Book group pick: Everything But The Truth

So we’ve recently read Everything But The Truth for our book group. I was planning to include it in a book group round up post; but this book just lured me in so much that it deserves a post all of its own.

I zoomed through this book; and for once all of us in our book group read it. Believe me, that is very rare! 😉 Listed as a Sunday Times top ten best seller, this is a unique and thought-provoking novel that is easy to read.

Everything But The Truth is the debut novel from Gillian McAllister. It tells the story of Rachel who starts to doubt her boyfriend Jack when things just don’t add up. Pregnant with his baby, little things about Jack don’t make sense to Rachel that starts a chain of events that she just can’t seem to stop. Is it her own paranoia or is Jack hiding something? Rachel goes in search of the truth, taking the reader with her. It begs the question as to what is appropriate and if you were in a similar situation, how far would you go?


It was my book group buddy Holly that chose Everything But The Truth for us to read as this month’s book pick. Holly found out about Gillian McAllister from being invited to a ‘inspirational women event’ at a law firm. As Gillian is a lawyer at the law firm (as well as being a best selling author), a copy of her second book Anything You Do Say was included in Holly’s event goody bag. This definitely sparked Holly’s interest, hence why she chose Everything But The Truth for us all to read.

I’m so glad Holly did. There’s no doubt about it, Gillian is inspirational.  I was pretty gutted to finish the book; so much so that I approached Gillian to ask if I could interview her, which she happily agreed to. Thanks Gillian! Take a look below to find out what Gillian says, sharing with us more about Everything But The Truth to help whet your reading appetites.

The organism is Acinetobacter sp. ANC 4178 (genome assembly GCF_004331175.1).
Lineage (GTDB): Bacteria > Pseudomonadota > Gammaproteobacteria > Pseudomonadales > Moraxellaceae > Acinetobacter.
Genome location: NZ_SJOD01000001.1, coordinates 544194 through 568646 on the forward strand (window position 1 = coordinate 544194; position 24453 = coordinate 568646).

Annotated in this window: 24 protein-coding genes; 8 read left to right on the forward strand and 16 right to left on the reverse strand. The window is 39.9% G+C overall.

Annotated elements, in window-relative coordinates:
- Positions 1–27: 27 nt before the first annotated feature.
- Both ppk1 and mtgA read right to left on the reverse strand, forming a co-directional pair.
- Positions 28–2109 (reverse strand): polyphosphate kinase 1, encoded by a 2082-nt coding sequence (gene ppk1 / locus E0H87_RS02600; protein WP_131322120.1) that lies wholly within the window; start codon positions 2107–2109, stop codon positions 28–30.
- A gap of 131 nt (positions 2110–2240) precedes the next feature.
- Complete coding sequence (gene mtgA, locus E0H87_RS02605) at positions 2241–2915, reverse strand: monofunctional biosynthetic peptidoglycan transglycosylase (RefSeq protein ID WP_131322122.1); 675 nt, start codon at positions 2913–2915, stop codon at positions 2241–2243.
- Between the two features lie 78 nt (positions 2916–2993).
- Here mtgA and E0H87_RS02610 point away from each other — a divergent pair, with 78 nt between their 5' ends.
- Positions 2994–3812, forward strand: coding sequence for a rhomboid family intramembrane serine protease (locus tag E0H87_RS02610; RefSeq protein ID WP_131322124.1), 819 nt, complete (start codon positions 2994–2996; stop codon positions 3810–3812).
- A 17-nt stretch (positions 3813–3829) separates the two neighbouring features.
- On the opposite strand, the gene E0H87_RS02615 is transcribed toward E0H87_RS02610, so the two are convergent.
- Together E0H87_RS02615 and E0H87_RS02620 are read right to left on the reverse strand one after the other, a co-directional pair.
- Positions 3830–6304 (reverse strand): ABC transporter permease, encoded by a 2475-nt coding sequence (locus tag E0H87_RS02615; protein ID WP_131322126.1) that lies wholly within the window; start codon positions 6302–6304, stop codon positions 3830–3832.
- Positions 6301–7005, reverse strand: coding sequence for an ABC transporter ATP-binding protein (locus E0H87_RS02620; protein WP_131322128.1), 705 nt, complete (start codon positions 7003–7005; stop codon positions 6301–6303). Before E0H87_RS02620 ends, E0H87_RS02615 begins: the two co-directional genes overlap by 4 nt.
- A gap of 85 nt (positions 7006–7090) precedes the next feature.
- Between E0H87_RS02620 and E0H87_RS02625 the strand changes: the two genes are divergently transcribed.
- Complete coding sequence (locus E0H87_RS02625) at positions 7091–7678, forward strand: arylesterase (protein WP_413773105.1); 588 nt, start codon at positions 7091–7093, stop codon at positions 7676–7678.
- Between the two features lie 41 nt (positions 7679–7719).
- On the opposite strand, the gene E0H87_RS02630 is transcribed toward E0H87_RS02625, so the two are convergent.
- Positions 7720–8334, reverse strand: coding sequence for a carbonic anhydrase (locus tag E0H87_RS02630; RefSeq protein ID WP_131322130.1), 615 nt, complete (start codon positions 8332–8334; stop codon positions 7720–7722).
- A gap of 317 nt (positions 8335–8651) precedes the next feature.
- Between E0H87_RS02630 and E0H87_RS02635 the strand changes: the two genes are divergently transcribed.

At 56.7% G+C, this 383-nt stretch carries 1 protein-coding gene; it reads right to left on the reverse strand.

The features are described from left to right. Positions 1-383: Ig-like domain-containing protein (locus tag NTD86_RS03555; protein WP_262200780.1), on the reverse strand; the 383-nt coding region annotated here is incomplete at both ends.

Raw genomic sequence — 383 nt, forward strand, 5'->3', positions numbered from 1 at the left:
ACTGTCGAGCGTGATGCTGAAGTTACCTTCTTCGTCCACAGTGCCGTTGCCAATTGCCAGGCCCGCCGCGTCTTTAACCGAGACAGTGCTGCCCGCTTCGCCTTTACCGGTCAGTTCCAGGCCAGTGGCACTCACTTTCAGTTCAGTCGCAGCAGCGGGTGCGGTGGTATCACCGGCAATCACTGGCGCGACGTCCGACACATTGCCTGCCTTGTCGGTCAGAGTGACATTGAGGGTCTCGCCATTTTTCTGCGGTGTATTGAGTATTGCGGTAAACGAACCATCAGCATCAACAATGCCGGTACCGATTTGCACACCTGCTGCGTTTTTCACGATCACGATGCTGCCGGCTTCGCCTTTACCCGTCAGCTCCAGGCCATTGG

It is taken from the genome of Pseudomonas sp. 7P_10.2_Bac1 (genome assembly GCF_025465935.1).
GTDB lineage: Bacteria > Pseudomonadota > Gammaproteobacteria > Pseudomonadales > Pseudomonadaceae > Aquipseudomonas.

Q. Everything But The Truth is a unique read focusing on the themes of trust, truth, identity and morality in today’s modern age. What inspired you to write this novel?

A. It was actually an event that happens halfway through the novel that first inspired it – the weird Scottish criminal law loophole that I can’t say too much about for fear of spoilers. I thought it was so interesting and immediately wondered what my thoughts would be if a boyfriend had that on his record…

Q. The law is different in Scotland which has an impact on the story. Is this why you chose to base a lot of the story in Scotland? Why did you chose to base it particularly in Oban? I was personally really intrigued by this as I’m originally from the west of Scotland.

A. How interesting! See above – I saw about the piece of Scottish law on a TV show, and knew then that I needed to set the book at least partially in Scotland. I wanted Rachel to be English because I wanted her to visit Jack, who is part of a slightly different culture, and feel somewhat isolated. My father’s from Newcastle, and we go often, so I knew Rachel would be from there. After that, it was just a question of finding somewhere within driving distance of Newcastle but across the border. A friend had recently been to Oban and was telling me about it right when I was plotting the book out, and it is beautiful, and mysterious, so the decision was made then.

Q. During our book group we discussed Rachel’s actions and how far she went to find out the truth about Jack. We discussed about what we ourselves would do if we were in a similar situation. Could you see yourself acting as Rachel did?